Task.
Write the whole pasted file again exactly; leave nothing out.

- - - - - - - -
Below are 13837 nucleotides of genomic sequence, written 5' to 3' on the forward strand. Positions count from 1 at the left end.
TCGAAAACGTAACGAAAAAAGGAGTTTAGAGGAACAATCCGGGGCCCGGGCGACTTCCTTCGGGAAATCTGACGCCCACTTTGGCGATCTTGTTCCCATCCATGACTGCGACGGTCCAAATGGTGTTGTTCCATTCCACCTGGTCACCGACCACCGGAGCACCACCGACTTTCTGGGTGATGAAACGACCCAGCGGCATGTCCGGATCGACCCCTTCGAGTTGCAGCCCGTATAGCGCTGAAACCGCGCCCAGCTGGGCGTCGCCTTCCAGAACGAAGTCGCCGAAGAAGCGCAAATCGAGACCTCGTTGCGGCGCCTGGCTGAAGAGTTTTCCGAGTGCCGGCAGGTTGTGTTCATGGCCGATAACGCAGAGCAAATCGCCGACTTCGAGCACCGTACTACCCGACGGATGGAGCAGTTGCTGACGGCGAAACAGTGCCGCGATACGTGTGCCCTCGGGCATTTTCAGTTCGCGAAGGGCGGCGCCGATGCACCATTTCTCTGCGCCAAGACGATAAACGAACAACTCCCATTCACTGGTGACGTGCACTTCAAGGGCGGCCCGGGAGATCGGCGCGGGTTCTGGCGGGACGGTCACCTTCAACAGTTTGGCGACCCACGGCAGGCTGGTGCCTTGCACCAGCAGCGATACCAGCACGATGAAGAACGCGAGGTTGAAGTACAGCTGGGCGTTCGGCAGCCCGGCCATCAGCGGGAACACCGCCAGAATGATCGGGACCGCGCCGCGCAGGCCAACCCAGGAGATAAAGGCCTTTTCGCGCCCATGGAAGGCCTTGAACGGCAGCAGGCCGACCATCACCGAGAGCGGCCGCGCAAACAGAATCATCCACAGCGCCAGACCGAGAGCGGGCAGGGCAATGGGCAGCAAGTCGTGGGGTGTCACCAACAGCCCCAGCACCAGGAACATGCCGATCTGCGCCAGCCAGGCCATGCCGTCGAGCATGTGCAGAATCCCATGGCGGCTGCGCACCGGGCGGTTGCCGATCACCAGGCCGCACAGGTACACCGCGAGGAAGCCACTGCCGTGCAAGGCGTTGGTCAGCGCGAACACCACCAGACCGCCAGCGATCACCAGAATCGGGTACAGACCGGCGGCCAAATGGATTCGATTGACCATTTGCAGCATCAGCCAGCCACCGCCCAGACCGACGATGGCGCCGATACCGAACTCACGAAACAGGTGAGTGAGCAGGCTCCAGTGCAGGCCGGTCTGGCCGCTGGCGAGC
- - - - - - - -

Below are 13837 nucleotides of genomic sequence, written 5' to 3' on the forward strand. Positions count from 1 at the left end.
TCGAAAACGTAACGAAAAAAGGAGTTTAGAGGAACAATCCGGGGCCCGGGCGACTTCCTTCGGGAAATCTGACGCCCACTTTGGCGATCTTGTTCCCATCCATGACTGCGACGGTCCAAATGGTGTTGTTCCATTCCACCTGGTCACCGACCACCGGAGCACCACCGACTTTCTGGGTGATGAAACGACCCAGCGGCATGTCCGGATCGACCCCTTCGAGTTGCAGCCCGTATAGCGCTGAAACCGCGCCCAGCTGGGCGTCGCCTTCCAGAACGAAGTCGCCGAAGAAGCGCAAATCGAGACCTCGTTGCGGCGCCTGGCTGAAGAGTTTTCCGAGTGCCGGCAGGTTGTGTTCATGGCCGATAACGCAGAGCAAATCGCCGACTTCGAGCACCGTACTACCCGACGGATGGAGCAGTTGCTGACGGCGAAACAGTGCCGCGATACGTGTGCCCTCGGGCATTTTCAGTTCGCGAAGGGCGGCGCCGATGCACCATTTCTCTGCGCCAAGACGATAAACGAACAACTCCCATTCACTGGTGACGTGCACTTCAAGGGCGGCCCGGGAGATCGGCGCGGGTTCTGGCGGGACGGTCACCTTCAACAGTTTGGCGACCCACGGCAGGCTGGTGCCTTGCACCAGCAGCGATACCAGCACGATGAAGAACGCGAGGTTGAAGTACAGCTGGGCGTTCGGCAGCCCGGCCATCAGCGGGAACACCGCCAGAATGATCGGGACCGCGCCGCGCAGGCCAACCCAGGAGATAAAGGCCTTTTCGCGCCCATGGAAGGCCTTGAACGGCAGCAGGCCGACCATCACCGAGAGCGGCCGCGCAAACAGAATCATCCACAGCGCCAGACCGAGAGCGGGCAGGGCAATGGGCAGCAAGTCGTGGGGTGTCACCAACAGCCCCAGCACCAGGAACATGCCGATCTGCGCCAGCCAGGCCATGCCGTCGAGCATGTGCAGAATCCCATGGCGGCTGCGCACCGGGCGGTTGCCGATCACCAGGCCGCACAGGTACACCGCGAGGAAGCCACTGCCGTGCAAGGCGTTGGTCAGCGCGAACACCACCAGACCGCCAGCGATCACCAGAATCGGGTACAGACCGGCGGCCAAATGGATTCGATTGACCATTTGCAGCATCAGCCAGCCACCGCCCAGACCGACGATGGCGCCGATACCGAACTCACGAAACAGGTGAGTGAGCAGGCTCCAGTGCAGGCCGGTCTGGCCGCTGGCGAGC